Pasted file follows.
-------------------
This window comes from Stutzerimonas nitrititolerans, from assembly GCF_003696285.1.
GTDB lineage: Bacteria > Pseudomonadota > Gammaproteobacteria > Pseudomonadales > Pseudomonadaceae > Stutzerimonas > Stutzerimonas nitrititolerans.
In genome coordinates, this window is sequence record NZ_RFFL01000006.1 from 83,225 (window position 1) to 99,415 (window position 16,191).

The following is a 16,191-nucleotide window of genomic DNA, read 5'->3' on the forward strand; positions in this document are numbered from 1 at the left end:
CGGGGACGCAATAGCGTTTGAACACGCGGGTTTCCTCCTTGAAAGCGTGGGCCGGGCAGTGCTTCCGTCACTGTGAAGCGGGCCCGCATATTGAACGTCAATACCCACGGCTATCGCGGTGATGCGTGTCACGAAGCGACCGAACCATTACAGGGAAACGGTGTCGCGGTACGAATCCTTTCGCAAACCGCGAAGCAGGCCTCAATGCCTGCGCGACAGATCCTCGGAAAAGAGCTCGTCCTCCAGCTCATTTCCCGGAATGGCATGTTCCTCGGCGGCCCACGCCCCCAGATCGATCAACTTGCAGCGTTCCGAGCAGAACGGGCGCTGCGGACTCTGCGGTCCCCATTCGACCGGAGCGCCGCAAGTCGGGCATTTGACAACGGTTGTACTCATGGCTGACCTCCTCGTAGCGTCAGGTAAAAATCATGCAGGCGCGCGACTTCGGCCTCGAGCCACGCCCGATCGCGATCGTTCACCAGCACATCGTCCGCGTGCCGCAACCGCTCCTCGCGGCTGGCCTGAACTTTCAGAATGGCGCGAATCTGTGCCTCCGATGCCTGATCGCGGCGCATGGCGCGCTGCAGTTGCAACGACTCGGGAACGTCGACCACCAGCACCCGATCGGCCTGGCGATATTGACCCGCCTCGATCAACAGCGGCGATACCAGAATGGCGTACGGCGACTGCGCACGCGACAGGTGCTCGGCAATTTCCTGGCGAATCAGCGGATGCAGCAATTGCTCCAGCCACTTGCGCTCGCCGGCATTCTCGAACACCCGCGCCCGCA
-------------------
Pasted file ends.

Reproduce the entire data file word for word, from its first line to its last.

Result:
This window comes from Stutzerimonas nitrititolerans, from assembly GCF_003696285.1.
GTDB lineage: Bacteria > Pseudomonadota > Gammaproteobacteria > Pseudomonadales > Pseudomonadaceae > Stutzerimonas > Stutzerimonas nitrititolerans.
In genome coordinates, this window is sequence record NZ_RFFL01000006.1 from 83,225 (window position 1) to 99,415 (window position 16,191).

The following is a 16,191-nucleotide window of genomic DNA, read 5'->3' on the forward strand; positions in this document are numbered from 1 at the left end:
CGGGGACGCAATAGCGTTTGAACACGCGGGTTTCCTCCTTGAAAGCGTGGGCCGGGCAGTGCTTCCGTCACTGTGAAGCGGGCCCGCATATTGAACGTCAATACCCACGGCTATCGCGGTGATGCGTGTCACGAAGCGACCGAACCATTACAGGGAAACGGTGTCGCGGTACGAATCCTTTCGCAAACCGCGAAGCAGGCCTCAATGCCTGCGCGACAGATCCTCGGAAAAGAGCTCGTCCTCCAGCTCATTTCCCGGAATGGCATGTTCCTCGGCGGCCCACGCCCCCAGATCGATCAACTTGCAGCGTTCCGAGCAGAACGGGCGCTGCGGACTCTGCGGTCCCCATTCGACCGGAGCGCCGCAAGTCGGGCATTTGACAACGGTTGTACTCATGGCTGACCTCCTCGTAGCGTCAGGTAAAAATCATGCAGGCGCGCGACTTCGGCCTCGAGCCACGCCCGATCGCGATCGTTCACCAGCACATCGTCCGCGTGCCGCAACCGCTCCTCGCGGCTGGCCTGAACTTTCAGAATGGCGCGAATCTGTGCCTCCGATGCCTGATCGCGGCGCATGGCGCGCTGCAGTTGCAACGACTCGGGAACGTCGACCACCAGCACCCGATCGGCCTGGCGATATTGACCCGCCTCGATCAACAGCGGCGATACCAGAATGGCGTACGGCGACTGCGCACGCGACAGGTGCTCGGCAATTTCCTGGCGAATCAGCGGATGCAGCAATTGCTCCAGCCACTTGCGCTCGCCGGCATTCTCGAACACCCGCGCCCGCA